Date of Award
Bonnie Clark, Ph.D.
Donald G. Sullivan
Amache, Internment, Japanese American, Practical politics, Practice, Saké
After the Japanese attack at Pearl Harbor on December 7, 1941, approximately 120,000 people of Japanese ancestry living on the west coast of the United States were forcibly removed from their home communities. These people were designated as "evacuees" by the U.S. Government and were incarcerated within a network of federal government facilities the largest of which were internment centers operated by the War Relocation Authority that held mostly U.S. citizens. The Granada Relocation Center (Amache) was the smallest of these internment centers. The presence of saké at Amache indicates that Japanese Americans continued important practices of daily life despite restrictions under confinement. This thesis investigates the practices of saké production and consumption at Amache and examines the importance of these practices in Japanese American daily life. In order to understand these practices, this research draws on multiple lines of evidence. This includes investigations of an assemblage of the material culture associated with saké, research into the history and methods of production and consumption, collection of oral histories, review of archival data, and the application of practice theory. These data provide insight into practices that are not well understood by researchers of Japanese American internment due to their illicit nature. This research endeavors to characterize how saké was produced and used at Amache and provides a way to understand how cultural practices maintain aspects of everyday life in ways that may have little to do with intentional resistance.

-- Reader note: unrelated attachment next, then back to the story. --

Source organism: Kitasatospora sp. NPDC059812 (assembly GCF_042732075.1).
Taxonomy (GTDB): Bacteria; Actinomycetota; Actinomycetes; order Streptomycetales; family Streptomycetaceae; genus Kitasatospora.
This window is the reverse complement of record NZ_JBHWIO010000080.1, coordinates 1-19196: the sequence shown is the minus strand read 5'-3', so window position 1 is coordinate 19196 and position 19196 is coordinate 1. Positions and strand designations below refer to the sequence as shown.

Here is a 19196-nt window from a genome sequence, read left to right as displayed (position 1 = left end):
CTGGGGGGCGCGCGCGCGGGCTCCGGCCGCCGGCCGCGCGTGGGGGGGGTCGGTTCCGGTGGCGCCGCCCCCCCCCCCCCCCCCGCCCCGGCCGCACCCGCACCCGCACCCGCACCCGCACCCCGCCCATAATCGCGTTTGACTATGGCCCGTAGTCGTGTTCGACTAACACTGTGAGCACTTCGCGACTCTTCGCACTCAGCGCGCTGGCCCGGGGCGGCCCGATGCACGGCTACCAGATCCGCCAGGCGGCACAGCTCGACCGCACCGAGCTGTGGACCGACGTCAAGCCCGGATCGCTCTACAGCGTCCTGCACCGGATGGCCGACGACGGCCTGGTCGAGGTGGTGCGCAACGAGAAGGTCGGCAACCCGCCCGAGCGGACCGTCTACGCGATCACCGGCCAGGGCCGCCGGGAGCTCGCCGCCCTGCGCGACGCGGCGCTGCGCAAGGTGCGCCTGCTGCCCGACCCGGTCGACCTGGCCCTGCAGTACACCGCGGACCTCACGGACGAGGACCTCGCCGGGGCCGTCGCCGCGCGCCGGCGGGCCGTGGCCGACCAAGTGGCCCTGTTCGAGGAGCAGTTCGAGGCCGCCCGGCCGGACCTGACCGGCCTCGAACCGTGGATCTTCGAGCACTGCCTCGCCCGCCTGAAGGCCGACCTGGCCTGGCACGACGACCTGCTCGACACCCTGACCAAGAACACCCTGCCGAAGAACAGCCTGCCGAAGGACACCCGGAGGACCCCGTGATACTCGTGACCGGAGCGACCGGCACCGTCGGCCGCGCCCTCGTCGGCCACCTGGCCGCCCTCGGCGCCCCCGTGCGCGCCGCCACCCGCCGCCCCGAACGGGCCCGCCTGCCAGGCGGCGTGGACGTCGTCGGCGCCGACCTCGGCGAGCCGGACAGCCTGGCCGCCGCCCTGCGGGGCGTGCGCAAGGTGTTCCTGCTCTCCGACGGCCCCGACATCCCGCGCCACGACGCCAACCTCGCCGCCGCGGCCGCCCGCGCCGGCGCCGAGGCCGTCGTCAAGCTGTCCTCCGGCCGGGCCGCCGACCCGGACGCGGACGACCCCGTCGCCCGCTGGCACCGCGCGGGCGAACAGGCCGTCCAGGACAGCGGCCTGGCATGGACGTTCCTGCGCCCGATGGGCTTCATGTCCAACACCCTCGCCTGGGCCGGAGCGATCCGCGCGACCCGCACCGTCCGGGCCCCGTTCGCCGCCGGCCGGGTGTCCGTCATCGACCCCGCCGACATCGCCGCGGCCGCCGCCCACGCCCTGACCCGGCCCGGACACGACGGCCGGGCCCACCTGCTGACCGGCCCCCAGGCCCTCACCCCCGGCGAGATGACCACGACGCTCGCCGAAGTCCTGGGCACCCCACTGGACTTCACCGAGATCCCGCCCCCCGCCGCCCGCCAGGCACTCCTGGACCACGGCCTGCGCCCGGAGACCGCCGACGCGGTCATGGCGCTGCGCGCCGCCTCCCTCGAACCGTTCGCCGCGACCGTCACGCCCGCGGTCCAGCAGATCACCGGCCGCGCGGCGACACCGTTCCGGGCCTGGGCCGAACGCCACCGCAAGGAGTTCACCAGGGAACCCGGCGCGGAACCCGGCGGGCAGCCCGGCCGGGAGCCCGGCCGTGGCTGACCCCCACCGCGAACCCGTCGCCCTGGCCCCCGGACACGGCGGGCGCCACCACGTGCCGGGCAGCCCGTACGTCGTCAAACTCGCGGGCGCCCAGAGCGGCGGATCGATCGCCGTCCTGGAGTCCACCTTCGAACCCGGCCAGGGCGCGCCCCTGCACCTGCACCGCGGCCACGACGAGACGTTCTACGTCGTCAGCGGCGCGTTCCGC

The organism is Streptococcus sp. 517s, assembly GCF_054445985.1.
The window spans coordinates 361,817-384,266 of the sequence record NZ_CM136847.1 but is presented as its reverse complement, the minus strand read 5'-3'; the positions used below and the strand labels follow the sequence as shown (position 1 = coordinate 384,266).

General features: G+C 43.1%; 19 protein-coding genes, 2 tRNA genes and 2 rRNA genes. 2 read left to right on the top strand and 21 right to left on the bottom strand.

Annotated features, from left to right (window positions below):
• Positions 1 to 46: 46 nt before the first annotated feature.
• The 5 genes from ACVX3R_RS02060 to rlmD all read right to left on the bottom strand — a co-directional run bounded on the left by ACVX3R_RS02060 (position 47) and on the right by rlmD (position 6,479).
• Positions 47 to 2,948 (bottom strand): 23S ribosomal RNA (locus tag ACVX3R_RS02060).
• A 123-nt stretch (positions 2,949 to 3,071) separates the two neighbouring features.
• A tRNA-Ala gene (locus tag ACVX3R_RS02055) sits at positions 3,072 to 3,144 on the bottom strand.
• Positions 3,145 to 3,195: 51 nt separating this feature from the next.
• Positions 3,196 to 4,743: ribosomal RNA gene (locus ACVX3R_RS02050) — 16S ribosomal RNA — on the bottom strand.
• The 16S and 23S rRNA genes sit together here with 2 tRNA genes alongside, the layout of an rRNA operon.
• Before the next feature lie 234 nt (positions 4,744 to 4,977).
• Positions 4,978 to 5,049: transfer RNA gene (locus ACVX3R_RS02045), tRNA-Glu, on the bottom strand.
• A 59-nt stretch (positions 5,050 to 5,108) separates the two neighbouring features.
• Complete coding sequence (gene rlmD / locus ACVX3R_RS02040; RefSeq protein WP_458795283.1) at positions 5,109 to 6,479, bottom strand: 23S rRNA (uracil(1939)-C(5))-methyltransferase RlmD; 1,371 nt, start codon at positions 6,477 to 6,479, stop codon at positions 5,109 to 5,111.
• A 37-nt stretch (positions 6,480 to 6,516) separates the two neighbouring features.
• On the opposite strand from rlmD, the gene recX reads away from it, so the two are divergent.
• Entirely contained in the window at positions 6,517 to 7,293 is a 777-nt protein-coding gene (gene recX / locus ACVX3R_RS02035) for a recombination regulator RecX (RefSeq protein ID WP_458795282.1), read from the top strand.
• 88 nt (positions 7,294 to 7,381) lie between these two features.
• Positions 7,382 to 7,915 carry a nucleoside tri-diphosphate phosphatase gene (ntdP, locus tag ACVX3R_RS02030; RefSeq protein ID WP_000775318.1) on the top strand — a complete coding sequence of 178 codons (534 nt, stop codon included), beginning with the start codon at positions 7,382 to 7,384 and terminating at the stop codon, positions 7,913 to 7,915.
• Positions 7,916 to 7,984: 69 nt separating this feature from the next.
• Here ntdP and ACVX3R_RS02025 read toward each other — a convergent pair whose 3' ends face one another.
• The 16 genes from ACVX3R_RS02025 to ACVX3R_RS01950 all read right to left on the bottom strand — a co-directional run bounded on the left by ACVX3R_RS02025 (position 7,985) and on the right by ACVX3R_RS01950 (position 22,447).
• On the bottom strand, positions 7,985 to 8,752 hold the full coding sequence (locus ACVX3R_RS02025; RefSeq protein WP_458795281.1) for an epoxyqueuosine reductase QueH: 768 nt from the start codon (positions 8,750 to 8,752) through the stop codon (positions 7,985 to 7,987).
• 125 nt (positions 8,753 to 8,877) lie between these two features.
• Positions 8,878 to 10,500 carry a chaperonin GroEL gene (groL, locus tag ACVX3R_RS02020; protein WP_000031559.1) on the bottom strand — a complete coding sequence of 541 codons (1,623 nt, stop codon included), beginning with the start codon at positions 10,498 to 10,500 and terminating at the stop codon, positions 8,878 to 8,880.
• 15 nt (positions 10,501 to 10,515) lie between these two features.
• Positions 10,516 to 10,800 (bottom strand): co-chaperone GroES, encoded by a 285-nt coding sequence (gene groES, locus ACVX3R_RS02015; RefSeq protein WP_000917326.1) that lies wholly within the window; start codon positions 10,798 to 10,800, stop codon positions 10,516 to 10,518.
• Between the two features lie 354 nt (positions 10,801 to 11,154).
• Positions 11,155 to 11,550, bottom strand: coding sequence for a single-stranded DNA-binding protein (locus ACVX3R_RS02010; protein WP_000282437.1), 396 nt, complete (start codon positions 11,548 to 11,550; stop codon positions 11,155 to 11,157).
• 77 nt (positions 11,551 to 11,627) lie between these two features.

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Driver, Christian, "Brewing Behind Barbed Wire: An Archaeology of Saké at Amache" (2015). Electronic Theses and Dissertations. 1022.
Received from ProQuest
Archaeology, Asian History, Asian Studies